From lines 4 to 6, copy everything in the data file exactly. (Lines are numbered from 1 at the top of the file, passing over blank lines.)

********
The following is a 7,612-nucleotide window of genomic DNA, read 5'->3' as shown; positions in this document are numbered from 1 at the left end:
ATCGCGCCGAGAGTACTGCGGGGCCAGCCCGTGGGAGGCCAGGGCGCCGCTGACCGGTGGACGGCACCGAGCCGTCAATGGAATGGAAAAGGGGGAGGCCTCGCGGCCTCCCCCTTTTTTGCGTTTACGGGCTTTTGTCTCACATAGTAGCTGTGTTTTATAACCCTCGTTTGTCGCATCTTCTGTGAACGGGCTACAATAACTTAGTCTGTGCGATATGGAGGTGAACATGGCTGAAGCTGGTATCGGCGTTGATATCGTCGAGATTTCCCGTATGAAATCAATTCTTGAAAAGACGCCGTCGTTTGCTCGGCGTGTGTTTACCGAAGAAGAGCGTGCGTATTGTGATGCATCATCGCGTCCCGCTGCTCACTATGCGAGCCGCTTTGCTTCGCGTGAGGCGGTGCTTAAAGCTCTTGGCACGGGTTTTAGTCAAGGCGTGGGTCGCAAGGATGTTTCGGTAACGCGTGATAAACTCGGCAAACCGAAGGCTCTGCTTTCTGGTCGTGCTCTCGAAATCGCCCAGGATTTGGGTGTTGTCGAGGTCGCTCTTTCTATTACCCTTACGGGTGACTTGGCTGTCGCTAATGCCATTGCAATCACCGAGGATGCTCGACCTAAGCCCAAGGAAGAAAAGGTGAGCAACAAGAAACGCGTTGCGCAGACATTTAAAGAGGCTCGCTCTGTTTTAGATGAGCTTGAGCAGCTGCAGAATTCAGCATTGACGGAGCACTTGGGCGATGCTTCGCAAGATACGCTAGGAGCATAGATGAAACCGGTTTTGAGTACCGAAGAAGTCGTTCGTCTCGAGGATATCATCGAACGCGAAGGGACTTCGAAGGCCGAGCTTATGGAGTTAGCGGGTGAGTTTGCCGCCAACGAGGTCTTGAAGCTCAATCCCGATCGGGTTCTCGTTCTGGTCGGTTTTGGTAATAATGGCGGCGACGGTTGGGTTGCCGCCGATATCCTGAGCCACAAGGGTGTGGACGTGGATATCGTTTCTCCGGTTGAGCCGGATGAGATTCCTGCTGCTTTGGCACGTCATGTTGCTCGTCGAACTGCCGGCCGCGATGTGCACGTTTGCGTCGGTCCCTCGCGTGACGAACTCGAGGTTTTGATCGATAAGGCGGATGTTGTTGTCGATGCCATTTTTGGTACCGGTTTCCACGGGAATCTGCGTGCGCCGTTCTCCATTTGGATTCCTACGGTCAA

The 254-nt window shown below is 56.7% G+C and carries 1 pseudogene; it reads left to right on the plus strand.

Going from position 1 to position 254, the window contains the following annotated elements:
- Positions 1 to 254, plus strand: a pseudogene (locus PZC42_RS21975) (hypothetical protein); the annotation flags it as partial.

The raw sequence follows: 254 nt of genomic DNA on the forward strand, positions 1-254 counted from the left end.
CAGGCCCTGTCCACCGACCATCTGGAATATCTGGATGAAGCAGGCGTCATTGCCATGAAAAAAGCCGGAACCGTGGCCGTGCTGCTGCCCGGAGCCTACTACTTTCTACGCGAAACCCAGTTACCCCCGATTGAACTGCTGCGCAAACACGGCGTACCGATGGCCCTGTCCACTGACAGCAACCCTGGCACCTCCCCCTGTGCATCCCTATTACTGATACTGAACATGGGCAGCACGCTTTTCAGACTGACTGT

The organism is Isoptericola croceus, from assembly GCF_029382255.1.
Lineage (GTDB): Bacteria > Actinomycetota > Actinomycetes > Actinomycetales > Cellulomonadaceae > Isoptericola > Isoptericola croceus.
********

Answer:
Going from position 1 to position 254, the window contains the following annotated elements:
- Positions 1 to 254, plus strand: a pseudogene (locus PZC42_RS21975) (hypothetical protein); the annotation flags it as partial.

The raw sequence follows: 254 nt of genomic DNA on the forward strand, positions 1-254 counted from the left end.